Koragajja Temple hosts one of the most sacred and sought after spirits in Tulunadu region. He is believed to be powerful and widely worshipped. He is called by several other names as we proceed from south towards north. But in Mangalore he is popularly called Swami.
There are many spirits which protect the people of Mangalore, but this is a special one. Several shrines dedicated to Him are found in and around Mangalore. The temple at Kuttar is the oldest one with lots of history behind it and other popular temples are at Jaregekatte, Padavangady, Ullal, Urwa, Udupi. (click the link against the place name to get the Google Map location of the Temple).
Koragajja Temple offerings
When people are in difficult situations in family, health or business, or have lost something valuable, or some work is taking a long time to complete, they pray to Swami. An offering is promised when the wish is fulfilled. The usual offerings are country wine (alcohol), betel nut (Beeda), chakkuli (a snack also called murukku in other parts of India). These offerings are considered Swami’s favorite.
There are many real life incidents where people have prayed to Koragajja images and their prayers have been answered. These Koragajja miracles have made people increase their belief as his existence is a constant source of inspiration. There are people who offer Kola (a cultural and traditional extravaganza to please the spirit for his blessings) as offering and is done annually for well-being of the community. There are special Koragajja songs traditionally dedicated to him as part of the rituals.
Koragajja story – legends from the past
Most of the legends in this context are sourced from folks songs or Pardanas, which have been orally passed down from generation to generation. In such a scenario, its normal for distortions to creep in over time and some portions of the story getting lost. It was all about the perception and cultural revolution of the time.
Koragajja is believed to have been a living human on earth at some point of time. The name Koraga refers to a certain community of people and Ajja is grandfather, more used out of love and affection. His original name was Koraga Thaniya and lost his parents in early childhood. He was adopted by Bairakke Baidyedi, who take care of him as her own son, along with two of her own children. Arrival of Koraga Thaniya brought prosperity to the family and the family business flourished. Thaniya worked along with other family members where he learnt basket making and handmade bamboo articles.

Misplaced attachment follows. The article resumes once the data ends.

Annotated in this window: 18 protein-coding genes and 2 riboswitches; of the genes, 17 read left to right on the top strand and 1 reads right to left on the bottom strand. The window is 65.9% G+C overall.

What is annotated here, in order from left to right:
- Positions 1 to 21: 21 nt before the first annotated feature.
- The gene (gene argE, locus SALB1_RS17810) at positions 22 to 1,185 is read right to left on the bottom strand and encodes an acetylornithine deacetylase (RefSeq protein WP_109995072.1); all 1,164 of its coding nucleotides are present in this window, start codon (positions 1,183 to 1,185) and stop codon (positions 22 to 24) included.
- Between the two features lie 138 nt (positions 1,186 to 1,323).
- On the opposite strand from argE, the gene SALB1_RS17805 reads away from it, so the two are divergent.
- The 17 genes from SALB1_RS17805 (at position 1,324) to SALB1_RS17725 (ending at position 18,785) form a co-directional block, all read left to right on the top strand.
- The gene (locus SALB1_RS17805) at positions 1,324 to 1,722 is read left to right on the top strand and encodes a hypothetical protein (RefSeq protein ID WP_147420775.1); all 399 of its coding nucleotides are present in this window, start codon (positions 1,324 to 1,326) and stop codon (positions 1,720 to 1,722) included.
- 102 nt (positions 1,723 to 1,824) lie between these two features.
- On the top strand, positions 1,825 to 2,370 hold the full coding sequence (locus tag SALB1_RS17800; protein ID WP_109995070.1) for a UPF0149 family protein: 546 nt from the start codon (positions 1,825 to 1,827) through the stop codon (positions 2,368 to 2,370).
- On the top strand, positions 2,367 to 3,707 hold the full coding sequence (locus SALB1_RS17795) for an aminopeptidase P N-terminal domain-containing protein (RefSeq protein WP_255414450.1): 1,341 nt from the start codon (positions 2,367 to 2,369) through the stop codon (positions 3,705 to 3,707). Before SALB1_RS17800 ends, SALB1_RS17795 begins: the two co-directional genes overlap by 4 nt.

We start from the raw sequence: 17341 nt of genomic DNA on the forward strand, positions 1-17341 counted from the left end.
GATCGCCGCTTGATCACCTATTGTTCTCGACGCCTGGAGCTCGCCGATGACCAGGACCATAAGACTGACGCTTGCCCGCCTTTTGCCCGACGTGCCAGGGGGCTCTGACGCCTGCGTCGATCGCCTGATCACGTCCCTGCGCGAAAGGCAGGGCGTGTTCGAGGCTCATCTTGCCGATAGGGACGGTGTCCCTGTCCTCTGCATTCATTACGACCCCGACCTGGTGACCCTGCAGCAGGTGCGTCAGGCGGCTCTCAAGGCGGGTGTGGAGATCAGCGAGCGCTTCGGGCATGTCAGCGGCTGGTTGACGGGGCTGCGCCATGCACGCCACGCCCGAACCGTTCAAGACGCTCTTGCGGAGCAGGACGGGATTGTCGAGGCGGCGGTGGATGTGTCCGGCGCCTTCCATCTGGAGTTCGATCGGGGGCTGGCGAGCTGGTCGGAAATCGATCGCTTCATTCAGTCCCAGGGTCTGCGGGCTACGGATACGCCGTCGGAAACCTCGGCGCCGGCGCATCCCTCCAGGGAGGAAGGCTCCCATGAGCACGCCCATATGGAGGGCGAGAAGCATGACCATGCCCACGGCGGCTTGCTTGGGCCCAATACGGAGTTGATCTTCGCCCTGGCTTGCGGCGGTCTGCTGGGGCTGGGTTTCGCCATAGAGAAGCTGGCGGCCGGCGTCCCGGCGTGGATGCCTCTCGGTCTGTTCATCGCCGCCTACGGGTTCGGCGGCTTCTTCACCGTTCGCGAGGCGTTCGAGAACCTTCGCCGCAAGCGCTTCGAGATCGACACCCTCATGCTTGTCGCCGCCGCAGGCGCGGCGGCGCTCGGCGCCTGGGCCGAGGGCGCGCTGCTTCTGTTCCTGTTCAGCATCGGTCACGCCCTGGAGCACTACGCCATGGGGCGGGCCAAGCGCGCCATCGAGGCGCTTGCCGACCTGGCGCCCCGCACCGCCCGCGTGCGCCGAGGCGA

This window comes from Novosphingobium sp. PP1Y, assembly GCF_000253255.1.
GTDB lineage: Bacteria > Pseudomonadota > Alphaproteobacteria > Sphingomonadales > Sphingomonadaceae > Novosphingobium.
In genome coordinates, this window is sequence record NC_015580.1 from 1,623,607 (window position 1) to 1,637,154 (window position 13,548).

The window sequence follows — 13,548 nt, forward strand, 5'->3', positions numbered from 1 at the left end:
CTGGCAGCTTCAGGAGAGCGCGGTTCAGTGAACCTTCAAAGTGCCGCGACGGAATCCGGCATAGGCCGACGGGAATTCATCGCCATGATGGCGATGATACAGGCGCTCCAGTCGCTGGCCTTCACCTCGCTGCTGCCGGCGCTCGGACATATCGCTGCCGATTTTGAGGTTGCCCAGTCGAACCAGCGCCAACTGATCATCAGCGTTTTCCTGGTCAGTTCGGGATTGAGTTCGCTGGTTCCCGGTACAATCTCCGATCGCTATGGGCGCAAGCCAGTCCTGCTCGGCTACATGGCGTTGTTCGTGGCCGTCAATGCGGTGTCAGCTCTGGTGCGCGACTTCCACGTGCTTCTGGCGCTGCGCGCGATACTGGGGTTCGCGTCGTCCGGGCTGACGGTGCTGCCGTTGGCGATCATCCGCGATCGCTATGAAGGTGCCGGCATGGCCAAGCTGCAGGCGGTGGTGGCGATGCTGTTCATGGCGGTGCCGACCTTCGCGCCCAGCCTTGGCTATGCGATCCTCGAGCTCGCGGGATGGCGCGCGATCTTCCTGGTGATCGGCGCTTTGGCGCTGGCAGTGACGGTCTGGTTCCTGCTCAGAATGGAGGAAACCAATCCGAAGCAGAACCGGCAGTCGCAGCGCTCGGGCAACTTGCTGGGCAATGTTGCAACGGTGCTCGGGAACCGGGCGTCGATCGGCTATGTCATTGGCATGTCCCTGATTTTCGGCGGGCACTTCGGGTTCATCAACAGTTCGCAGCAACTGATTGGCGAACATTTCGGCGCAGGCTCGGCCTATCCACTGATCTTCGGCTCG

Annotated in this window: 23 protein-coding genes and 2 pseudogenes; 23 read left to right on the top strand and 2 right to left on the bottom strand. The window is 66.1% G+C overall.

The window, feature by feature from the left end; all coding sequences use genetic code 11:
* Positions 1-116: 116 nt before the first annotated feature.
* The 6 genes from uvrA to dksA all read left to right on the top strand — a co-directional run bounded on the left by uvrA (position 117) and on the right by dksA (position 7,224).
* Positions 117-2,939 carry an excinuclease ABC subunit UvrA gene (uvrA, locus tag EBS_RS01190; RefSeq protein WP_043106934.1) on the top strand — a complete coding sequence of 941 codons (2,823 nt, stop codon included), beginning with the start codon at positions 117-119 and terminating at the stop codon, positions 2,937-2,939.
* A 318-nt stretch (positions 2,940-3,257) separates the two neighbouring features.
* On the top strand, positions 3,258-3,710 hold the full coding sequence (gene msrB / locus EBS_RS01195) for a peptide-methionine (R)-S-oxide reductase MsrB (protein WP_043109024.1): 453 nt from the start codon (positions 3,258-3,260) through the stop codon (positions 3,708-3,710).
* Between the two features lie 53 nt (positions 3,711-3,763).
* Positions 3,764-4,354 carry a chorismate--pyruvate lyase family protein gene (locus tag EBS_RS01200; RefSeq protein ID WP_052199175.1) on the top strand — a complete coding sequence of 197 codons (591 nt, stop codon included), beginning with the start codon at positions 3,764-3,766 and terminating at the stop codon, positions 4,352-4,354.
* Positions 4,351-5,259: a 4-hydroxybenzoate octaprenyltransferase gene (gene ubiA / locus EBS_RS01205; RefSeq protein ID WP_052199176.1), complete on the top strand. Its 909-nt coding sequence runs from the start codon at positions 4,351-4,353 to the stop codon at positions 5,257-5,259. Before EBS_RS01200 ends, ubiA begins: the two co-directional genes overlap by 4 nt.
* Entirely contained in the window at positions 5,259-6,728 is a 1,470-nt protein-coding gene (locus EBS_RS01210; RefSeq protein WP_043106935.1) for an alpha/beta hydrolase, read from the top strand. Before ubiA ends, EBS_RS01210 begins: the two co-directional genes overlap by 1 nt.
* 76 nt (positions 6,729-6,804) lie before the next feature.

One day a Nema was organized for the Daivas in the village and Bairakke’s family had to contribute tender coconuts, banana plants, coconut leaves etc. Carrying all this material needed atleast seven able bodied men. Since nobody was available at that time, Bairakke made a request to Thaniya since it was important temple related work. He agreed to carry the complete load alone with the condition that he should be fed a meal meant for seven people i.e. sufficient rice, curry of 30 mackerel fish and toddy. Bairakke happily agreed to this condition and this super human feat of Thaniya became legendary.
Though Thaniya was carrying the temple material for the Nema, he was denied entry to the main temple area because of his lower caste. There are several versions of how Koraga Thaniya went on to attain salvation and become Koragajja spirit. As mentioned earlier, Pardanas are the only source of these stories and no one source can be termed reliable.
Why is alcohol offered to Koragajja?
According to Pardanas, he was a historical character brought up in a family that was in the toddy (kali) business. Consuming Kali was part of a family event and hence this tradition has continued. Though in modern times of conveniences, the offering has changed to packaged alcohol.
Woman were prohibited from attending Koragajja Kola
In early days, woman were prohibited from attending Kolas or main pujas offered to Swami. This is because the person who is the medium for the spirit is sparsely clothed with palm leaves at the waist. The person dances to the drum beats while listening to Pardanas containing his glorification. Also the event is held in dim lights with alcohol offerings. Hence woman folk were prohibited from attending the Kola.
Source: Interviews with family elders, own research and Vishal Kadri’s blog.
Check out these interesting videos of Swami.